I’m usually quite happy to go to stuff on my own but this time I may have overdone the “Let’s find the cheapest place possible to stay in to save money for the charity” sentiment. It was definitely a murder hotel. The photo above is the view from my window. Not exactly St Pauls is it? Also, the corridors (of which there were many – with no windows) did that thing where the light only comes on as you walk down the corridor and then switches off as you move on. So you are walking into darkness and plunging back into it behind you. If Jack Nicolson had come running around the corner with an axe, I wouldn’t have been at all surprised. It’s a long time since I have wedged a chair behind the door before I went to bed. In fact, I have NEVER done that before. Breakfast was delicious though so maybe swings and roundabouts eh?

We went to the pictures a couple of times last week. Once to see a new print of Kind Hearts and Coronets. I had forgotten how funny it was. (Of course, I had. I haven’t seen it for thirty years and most days I struggle to remember to put milk on my muesli). Anyway, Alec Guinness, in drag in a hot air balloon trying to look serene is a top comedy moment. Tell your friends. We also saw “Woman at War” which is a small film about an Icelandic lady who is a choirmaster by day and an eco-terrorist at the weekends. No, don’t make that face – it is an excellent film, a bit off centre, I’ll give you that, but we loved it. Beautifully filmed, very funny and with a great twist that HOH saw coming and I didn’t. (I’m not sure I’ll ever hear the end of that).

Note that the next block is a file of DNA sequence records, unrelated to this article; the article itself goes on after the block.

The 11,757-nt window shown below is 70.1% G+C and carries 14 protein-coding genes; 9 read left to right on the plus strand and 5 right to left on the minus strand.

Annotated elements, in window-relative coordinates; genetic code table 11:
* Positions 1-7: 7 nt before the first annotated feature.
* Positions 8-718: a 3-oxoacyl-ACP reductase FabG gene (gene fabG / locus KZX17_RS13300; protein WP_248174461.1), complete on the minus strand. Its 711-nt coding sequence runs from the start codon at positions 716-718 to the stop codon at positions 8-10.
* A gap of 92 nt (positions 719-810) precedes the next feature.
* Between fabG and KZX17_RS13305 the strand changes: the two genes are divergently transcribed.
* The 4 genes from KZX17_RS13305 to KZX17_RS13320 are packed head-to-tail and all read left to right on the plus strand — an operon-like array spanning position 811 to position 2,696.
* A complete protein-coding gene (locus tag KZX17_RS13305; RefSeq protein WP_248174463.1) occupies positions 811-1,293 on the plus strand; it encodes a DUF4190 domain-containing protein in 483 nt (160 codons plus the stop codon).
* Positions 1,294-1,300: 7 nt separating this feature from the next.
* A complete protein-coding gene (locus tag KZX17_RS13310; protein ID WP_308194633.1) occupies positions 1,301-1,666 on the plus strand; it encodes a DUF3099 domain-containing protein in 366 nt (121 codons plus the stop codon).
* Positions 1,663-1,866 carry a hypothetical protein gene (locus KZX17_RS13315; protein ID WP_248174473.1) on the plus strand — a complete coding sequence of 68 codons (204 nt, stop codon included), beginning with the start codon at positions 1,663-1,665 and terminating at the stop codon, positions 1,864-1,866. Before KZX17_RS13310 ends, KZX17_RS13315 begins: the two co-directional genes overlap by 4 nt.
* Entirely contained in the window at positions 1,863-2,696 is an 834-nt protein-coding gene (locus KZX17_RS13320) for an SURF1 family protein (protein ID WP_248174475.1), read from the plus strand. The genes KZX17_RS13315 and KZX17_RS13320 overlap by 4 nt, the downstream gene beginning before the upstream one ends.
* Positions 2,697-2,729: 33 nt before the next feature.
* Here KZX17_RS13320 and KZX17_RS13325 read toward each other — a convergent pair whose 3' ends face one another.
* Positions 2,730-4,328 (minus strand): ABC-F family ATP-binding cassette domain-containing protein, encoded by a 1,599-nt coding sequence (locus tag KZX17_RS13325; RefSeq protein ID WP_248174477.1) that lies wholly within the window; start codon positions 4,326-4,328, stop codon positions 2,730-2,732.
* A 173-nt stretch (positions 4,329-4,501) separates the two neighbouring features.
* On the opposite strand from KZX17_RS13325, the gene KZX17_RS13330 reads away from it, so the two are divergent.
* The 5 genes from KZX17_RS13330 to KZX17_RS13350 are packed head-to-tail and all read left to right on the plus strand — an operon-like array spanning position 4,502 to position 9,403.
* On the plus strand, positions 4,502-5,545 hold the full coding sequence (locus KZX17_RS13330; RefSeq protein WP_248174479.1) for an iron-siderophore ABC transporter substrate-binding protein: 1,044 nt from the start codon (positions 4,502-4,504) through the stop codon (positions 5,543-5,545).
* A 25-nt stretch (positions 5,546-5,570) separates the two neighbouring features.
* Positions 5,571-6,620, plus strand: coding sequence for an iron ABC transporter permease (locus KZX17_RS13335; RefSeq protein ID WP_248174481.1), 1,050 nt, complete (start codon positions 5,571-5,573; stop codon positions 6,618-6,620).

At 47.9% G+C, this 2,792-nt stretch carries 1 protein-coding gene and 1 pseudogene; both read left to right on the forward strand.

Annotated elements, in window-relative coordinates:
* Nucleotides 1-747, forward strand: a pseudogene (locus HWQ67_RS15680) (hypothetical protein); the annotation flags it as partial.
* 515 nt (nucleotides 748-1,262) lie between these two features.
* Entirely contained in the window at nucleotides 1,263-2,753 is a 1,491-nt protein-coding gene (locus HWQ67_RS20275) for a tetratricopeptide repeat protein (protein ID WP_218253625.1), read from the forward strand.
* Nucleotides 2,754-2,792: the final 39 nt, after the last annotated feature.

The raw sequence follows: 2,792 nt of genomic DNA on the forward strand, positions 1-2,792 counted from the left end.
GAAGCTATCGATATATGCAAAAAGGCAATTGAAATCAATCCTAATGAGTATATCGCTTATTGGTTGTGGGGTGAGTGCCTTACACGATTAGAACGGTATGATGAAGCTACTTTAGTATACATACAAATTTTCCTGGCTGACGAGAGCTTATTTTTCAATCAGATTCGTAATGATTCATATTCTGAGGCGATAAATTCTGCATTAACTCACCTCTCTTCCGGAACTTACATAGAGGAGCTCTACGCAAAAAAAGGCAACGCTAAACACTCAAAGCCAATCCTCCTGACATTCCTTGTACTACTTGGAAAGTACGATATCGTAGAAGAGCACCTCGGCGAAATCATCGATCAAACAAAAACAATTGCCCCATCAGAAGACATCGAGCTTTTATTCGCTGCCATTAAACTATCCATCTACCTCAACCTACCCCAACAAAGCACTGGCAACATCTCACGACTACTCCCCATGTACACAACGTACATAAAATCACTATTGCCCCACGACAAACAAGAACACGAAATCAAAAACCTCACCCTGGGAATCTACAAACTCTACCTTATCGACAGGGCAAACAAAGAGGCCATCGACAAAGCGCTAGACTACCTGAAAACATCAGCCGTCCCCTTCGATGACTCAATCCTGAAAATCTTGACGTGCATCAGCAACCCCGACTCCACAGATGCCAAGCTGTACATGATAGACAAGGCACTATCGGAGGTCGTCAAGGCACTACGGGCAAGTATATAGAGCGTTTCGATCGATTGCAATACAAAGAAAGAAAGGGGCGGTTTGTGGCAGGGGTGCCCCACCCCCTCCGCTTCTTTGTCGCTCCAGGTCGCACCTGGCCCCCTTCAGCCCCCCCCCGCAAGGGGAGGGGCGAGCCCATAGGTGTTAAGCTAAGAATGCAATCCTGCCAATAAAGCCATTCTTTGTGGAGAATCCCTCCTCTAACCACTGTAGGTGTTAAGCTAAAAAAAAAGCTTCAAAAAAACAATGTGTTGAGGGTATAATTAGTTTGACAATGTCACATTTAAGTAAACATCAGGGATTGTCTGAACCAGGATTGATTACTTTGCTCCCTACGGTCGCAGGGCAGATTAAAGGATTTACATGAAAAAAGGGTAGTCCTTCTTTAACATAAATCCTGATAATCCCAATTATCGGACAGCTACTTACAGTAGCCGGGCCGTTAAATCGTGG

All this is happening while HOH is putting most of the contents of our home onto Facebook Marketplace to sell. I understand that we have to do it – that’s what downsizing is all about obviously but it is a bit disconcerting to see half your life up for grabs for a lot of people who are haggling trying to knock 50p off a brass coal scuttle. Meanwhile, Aged Parent is also doing a bit of sorting out. Usually, this just means moving shoes that don’t fit from one carrier bag to another. (I’m not getting rid of them – they’re Marks and Spencer’s!) However, this time she assures me that she had had a trip to the charity shop to get rid of some.

“Yes, my friend and I delivered three bags to the Al Qaeda Mission.”

“Mum! The Shekinah Mission!”

“Whatever. “